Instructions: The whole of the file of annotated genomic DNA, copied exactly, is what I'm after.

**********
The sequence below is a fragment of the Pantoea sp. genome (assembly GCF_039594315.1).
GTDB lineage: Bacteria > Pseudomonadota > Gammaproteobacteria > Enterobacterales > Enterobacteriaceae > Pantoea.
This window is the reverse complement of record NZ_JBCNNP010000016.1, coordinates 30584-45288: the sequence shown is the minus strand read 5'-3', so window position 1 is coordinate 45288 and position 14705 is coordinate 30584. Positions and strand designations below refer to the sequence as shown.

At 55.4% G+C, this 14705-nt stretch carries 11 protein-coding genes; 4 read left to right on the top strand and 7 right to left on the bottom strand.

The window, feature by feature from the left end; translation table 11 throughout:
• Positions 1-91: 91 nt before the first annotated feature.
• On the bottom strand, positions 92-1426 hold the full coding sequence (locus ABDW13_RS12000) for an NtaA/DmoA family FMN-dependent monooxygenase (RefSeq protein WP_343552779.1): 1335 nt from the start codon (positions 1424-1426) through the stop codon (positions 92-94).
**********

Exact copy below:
The sequence below is a fragment of the Pantoea sp. genome (assembly GCF_039594315.1).
GTDB lineage: Bacteria > Pseudomonadota > Gammaproteobacteria > Enterobacterales > Enterobacteriaceae > Pantoea.
This window is the reverse complement of record NZ_JBCNNP010000016.1, coordinates 30584-45288: the sequence shown is the minus strand read 5'-3', so window position 1 is coordinate 45288 and position 14705 is coordinate 30584. Positions and strand designations below refer to the sequence as shown.

At 55.4% G+C, this 14705-nt stretch carries 11 protein-coding genes; 4 read left to right on the top strand and 7 right to left on the bottom strand.

The window, feature by feature from the left end; translation table 11 throughout:
• Positions 1-91: 91 nt before the first annotated feature.
• On the bottom strand, positions 92-1426 hold the full coding sequence (locus ABDW13_RS12000) for an NtaA/DmoA family FMN-dependent monooxygenase (RefSeq protein WP_343552779.1): 1335 nt from the start codon (positions 1424-1426) through the stop codon (positions 92-94).